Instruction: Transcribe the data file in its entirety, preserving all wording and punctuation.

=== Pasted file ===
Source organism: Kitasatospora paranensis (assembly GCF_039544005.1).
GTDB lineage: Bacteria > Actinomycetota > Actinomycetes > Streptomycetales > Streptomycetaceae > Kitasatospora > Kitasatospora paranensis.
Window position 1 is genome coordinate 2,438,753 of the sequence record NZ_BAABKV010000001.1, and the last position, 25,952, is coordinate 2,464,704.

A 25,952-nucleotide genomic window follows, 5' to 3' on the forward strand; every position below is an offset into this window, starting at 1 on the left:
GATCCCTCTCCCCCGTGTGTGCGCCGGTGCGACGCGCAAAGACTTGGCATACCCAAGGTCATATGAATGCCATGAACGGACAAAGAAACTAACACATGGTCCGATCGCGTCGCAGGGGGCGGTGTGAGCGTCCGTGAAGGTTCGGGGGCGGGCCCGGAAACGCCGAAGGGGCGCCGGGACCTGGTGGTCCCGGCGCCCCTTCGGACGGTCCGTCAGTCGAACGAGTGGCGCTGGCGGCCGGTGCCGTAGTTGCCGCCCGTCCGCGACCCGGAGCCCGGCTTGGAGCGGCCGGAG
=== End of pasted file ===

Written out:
Source organism: Kitasatospora paranensis (assembly GCF_039544005.1).
GTDB lineage: Bacteria > Actinomycetota > Actinomycetes > Streptomycetales > Streptomycetaceae > Kitasatospora > Kitasatospora paranensis.
Window position 1 is genome coordinate 2,438,753 of the sequence record NZ_BAABKV010000001.1, and the last position, 25,952, is coordinate 2,464,704.

A 25,952-nucleotide genomic window follows, 5' to 3' on the forward strand; every position below is an offset into this window, starting at 1 on the left:
GATCCCTCTCCCCCGTGTGTGCGCCGGTGCGACGCGCAAAGACTTGGCATACCCAAGGTCATATGAATGCCATGAACGGACAAAGAAACTAACACATGGTCCGATCGCGTCGCAGGGGGCGGTGTGAGCGTCCGTGAAGGTTCGGGGGCGGGCCCGGAAACGCCGAAGGGGCGCCGGGACCTGGTGGTCCCGGCGCCCCTTCGGACGGTCCGTCAGTCGAACGAGTGGCGCTGGCGGCCGGTGCCGTAGTTGCCGCCCGTCCGCGACCCGGAGCCCGGCTTGGAGCGGCCGGAG